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FBT issues that raise ATO attention

With the FBT year-end just around the corner, it is a good time to review your FBT compliance to avoid raising attention from the Australian Tax Office (ATO).

The ATO is currently targeting the following rules for FBT:

Motor vehicles
Situations where an employer-provided motor vehicle is used or available for private travel for staff. This is a fringe benefit and must be declared on the FBT return (if lodgment is required). However, there are some circumstances where this is exempt; be sure to check before lodgement.

Employee contributions
The ATO focus on employee contributions that have been paid by an employee to an employer and are declared on both the FBT return and employer’s income tax return to ensure they are correctly reported.

Employer rebate
A taxpayer must be a rebatable employer to claim a FBT rebate, the ATO will check the taxpayer’s eligibility as some employers incorrectly claim for this rebate.

Living-away-from-home (LAFHA) allowance
Common errors with the LAFHA allowance include claiming reductions for ineligible employees, failing to obtain declarations from employees, claiming a reduction in the taxable value of the LAFHA benefit for exempt accommodation and food in invalid circumstances and failing to substantiate expenses relating to accommodation and food or drink.

Non-lodgement
Employers who provide fringe benefits must lodge a FBT return unless the taxable value of all benefits has been reduced to nil.

Car parking valuation
Common errors include market valuations that are significantly less than the fees charged for parking within a one km radius of the premises on which the car is parked, the use of rates paid where the parking facility is not readily identifiable as a commercial parking station, rates charged for monthly parking on properties purchased for future development that do not have any car park infrastructure, and insufficient evidence to support the rates used as the lowest fee charged for all day parking by a commercial parking station.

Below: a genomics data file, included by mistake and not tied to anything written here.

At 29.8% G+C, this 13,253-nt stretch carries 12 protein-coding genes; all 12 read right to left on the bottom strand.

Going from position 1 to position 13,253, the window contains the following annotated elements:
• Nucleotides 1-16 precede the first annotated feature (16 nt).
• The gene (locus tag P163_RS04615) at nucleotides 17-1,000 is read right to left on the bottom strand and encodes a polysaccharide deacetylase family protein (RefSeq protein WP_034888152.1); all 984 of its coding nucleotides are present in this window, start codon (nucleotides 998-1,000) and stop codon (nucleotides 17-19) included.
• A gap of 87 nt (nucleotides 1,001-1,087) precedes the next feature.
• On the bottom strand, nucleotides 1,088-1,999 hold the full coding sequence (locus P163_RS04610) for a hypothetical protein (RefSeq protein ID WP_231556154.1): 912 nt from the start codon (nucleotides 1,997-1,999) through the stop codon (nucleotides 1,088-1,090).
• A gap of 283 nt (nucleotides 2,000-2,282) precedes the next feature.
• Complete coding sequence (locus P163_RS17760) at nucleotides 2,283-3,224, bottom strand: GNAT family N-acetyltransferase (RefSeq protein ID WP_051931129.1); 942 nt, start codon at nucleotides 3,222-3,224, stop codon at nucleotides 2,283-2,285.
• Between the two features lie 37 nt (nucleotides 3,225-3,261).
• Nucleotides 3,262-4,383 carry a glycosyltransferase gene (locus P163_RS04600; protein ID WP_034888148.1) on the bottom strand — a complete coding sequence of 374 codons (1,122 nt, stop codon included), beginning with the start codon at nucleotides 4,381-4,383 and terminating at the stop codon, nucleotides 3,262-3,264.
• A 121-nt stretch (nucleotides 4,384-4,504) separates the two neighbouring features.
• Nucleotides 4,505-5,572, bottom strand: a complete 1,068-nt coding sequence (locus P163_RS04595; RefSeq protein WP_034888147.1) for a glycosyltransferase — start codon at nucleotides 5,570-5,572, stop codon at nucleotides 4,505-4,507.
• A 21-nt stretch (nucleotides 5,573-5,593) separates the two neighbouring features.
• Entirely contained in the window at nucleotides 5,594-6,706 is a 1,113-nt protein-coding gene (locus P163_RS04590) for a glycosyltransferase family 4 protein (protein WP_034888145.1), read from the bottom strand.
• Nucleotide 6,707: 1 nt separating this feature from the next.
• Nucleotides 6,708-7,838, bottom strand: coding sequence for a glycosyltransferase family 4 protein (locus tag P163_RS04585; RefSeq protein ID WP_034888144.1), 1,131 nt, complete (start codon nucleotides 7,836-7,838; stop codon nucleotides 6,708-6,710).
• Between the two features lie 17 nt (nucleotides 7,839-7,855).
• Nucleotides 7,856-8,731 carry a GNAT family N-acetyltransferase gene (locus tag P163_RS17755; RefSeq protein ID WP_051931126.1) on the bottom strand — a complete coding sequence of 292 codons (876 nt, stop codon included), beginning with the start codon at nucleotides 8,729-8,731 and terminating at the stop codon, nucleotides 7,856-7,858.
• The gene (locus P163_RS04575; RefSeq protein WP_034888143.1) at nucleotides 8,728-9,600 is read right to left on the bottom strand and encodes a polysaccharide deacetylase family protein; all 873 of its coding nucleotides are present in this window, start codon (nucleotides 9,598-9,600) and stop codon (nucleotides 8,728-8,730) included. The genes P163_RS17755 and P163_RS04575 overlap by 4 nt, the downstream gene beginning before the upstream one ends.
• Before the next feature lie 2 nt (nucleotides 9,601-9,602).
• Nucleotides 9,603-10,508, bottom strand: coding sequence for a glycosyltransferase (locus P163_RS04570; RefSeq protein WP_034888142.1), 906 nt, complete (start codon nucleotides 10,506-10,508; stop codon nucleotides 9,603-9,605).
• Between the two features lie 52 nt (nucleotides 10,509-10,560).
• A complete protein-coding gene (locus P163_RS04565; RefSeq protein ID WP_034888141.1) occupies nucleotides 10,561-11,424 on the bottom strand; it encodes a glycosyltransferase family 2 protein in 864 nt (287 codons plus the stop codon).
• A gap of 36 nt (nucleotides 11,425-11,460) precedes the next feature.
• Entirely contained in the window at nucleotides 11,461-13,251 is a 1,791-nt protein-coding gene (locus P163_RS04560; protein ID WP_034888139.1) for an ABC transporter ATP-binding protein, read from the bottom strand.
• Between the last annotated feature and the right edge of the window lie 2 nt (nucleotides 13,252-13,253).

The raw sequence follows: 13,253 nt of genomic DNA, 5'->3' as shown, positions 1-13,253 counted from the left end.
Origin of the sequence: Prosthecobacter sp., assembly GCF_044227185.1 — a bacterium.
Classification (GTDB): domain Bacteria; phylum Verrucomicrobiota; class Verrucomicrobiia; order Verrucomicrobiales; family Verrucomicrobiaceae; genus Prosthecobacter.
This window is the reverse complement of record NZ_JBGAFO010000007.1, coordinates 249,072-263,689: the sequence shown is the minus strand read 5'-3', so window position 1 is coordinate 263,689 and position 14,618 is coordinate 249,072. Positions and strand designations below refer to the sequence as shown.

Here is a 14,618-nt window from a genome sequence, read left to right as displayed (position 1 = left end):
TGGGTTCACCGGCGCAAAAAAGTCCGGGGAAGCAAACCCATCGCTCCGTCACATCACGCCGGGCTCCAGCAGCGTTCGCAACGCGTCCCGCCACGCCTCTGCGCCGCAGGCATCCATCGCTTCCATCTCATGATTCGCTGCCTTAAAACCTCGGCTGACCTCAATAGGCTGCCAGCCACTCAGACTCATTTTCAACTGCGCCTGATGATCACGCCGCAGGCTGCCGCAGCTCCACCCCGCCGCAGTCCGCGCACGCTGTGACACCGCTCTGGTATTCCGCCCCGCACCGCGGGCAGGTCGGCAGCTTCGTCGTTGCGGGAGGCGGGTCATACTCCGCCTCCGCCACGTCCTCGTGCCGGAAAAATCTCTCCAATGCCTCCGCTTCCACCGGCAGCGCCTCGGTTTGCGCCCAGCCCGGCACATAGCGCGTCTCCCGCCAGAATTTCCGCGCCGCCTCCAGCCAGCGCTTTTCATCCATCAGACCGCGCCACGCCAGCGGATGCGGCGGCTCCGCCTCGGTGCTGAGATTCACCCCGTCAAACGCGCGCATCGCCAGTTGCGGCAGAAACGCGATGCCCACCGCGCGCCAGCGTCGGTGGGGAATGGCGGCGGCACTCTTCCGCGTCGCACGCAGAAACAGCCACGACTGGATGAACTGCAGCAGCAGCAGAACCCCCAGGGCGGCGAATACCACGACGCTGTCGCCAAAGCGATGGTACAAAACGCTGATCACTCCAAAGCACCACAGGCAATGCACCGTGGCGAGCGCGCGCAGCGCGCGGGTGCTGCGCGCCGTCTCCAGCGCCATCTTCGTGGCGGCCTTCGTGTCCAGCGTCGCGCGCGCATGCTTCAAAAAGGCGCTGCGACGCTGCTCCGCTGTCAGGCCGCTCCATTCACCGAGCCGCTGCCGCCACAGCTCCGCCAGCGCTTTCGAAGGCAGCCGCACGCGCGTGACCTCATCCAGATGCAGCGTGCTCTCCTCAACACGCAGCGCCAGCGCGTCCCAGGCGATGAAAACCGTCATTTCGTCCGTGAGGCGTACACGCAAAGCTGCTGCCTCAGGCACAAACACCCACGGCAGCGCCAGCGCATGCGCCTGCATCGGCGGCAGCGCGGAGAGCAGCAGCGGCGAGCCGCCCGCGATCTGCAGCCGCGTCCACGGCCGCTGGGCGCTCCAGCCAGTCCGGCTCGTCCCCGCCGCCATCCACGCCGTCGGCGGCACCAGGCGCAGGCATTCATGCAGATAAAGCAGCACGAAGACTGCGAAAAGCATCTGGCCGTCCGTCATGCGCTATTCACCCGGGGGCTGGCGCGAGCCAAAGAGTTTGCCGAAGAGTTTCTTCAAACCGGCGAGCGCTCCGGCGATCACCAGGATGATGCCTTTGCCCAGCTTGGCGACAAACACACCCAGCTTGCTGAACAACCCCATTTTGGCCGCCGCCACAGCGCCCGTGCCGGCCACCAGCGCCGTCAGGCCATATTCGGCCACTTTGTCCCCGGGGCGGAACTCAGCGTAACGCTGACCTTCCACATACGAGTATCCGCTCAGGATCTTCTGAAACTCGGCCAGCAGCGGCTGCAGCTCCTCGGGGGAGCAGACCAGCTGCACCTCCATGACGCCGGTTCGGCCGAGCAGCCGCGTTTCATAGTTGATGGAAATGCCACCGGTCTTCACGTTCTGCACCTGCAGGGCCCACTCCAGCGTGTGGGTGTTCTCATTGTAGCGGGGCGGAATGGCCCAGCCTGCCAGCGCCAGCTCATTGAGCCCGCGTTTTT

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Investing in shares vs property in SMSFs

March 19, 2020

Shares and property are two popular investment options for those with a self-managed super fund (SMSF). However, they both have very different attributes and choosing the one that will achieve the best outcome for an SMSF depends on your personal goals and situation.

While the price of shares can vary drastically, property is a relatively stable asset, making it appealing to those who want more security and predictability. Property prices are also negotiable unlike shares, and you can generally borrow money at a lower rate for property purchases.

It may seem hard to find the perfect investment property, but older and undercapitalised properties can be renovated for profit. However, returns from property rentals can be dented due to factors such as land tax, utilities and rates, maintenance and tenancy vacancies.

Shares are more dynamic and volatile than property. One advantage is the accessibility of investing in shares, as you can enter the share market with a few thousand dollars – much less than what you need to invest in a property.

Maintaining a portfolio of quality shares that pay tax-effective dividends may be a good way to fund retirement. With the right portfolio allocation, shares also have the potential to provide a better, stronger income than property rentals, as long as that income is sustainable and increasing.

Property can generally be used as a wealth-creation tool, while shares can create a reliable retirement income. For those who can afford to put more money into investments, it may be a good idea to consider investing and diversifying in both. If you’re unsure about which investment option is right for you, seeking financial advice may be the best option.